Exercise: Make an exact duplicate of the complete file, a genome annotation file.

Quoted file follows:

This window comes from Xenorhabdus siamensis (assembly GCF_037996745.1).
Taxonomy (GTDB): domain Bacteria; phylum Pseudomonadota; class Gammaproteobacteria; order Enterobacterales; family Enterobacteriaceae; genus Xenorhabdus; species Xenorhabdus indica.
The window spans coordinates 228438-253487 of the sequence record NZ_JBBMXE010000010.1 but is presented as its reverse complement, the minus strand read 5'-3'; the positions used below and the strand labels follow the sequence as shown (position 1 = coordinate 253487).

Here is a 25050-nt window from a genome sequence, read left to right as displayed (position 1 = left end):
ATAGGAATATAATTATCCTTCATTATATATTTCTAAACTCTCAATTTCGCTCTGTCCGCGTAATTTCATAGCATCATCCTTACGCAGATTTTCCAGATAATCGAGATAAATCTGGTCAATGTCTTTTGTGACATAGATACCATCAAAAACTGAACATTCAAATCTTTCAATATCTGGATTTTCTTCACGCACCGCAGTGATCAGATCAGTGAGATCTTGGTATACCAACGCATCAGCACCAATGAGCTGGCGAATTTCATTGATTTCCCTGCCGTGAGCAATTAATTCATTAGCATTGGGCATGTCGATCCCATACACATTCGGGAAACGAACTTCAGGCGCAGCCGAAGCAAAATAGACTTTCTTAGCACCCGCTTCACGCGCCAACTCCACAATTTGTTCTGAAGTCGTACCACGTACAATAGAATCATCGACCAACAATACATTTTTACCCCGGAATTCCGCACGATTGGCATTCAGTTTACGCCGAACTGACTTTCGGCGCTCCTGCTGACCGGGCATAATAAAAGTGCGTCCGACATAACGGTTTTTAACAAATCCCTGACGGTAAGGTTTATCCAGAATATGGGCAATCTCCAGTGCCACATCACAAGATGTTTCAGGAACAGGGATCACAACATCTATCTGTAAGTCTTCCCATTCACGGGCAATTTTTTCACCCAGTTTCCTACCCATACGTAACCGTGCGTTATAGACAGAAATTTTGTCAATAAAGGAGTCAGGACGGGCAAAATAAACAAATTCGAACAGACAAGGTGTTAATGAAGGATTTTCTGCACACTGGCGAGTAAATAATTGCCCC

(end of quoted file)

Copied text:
This window comes from Xenorhabdus siamensis (assembly GCF_037996745.1).
Taxonomy (GTDB): domain Bacteria; phylum Pseudomonadota; class Gammaproteobacteria; order Enterobacterales; family Enterobacteriaceae; genus Xenorhabdus; species Xenorhabdus indica.
The window spans coordinates 228438-253487 of the sequence record NZ_JBBMXE010000010.1 but is presented as its reverse complement, the minus strand read 5'-3'; the positions used below and the strand labels follow the sequence as shown (position 1 = coordinate 253487).

Here is a 25050-nt window from a genome sequence, read left to right as displayed (position 1 = left end):
ATAGGAATATAATTATCCTTCATTATATATTTCTAAACTCTCAATTTCGCTCTGTCCGCGTAATTTCATAGCATCATCCTTACGCAGATTTTCCAGATAATCGAGATAAATCTGGTCAATGTCTTTTGTGACATAGATACCATCAAAAACTGAACATTCAAATCTTTCAATATCTGGATTTTCTTCACGCACCGCAGTGATCAGATCAGTGAGATCTTGGTATACCAACGCATCAGCACCAATGAGCTGGCGAATTTCATTGATTTCCCTGCCGTGAGCAATTAATTCATTAGCATTGGGCATGTCGATCCCATACACATTCGGGAAACGAACTTCAGGCGCAGCCGAAGCAAAATAGACTTTCTTAGCACCCGCTTCACGCGCCAACTCCACAATTTGTTCTGAAGTCGTACCACGTACAATAGAATCATCGACCAACAATACATTTTTACCCCGGAATTCCGCACGATTGGCATTCAGTTTACGCCGAACTGACTTTCGGCGCTCCTGCTGACCGGGCATAATAAAAGTGCGTCCGACATAACGGTTTTTAACAAATCCCTGACGGTAAGGTTTATCCAGAATATGGGCAATCTCCAGTGCCACATCACAAGATGTTTCAGGAACAGGGATCACAACATCTATCTGTAAGTCTTCCCATTCACGGGCAATTTTTTCACCCAGTTTCCTACCCATACGTAACCGTGCGTTATAGACAGAAATTTTGTCAATAAAGGAGTCAGGACGGGCAAAATAAACAAATTCGAACAGACAAGGTGTTAATGAAGGATTTTCTGCACACTGGCGAGTAAATAATTGCCCC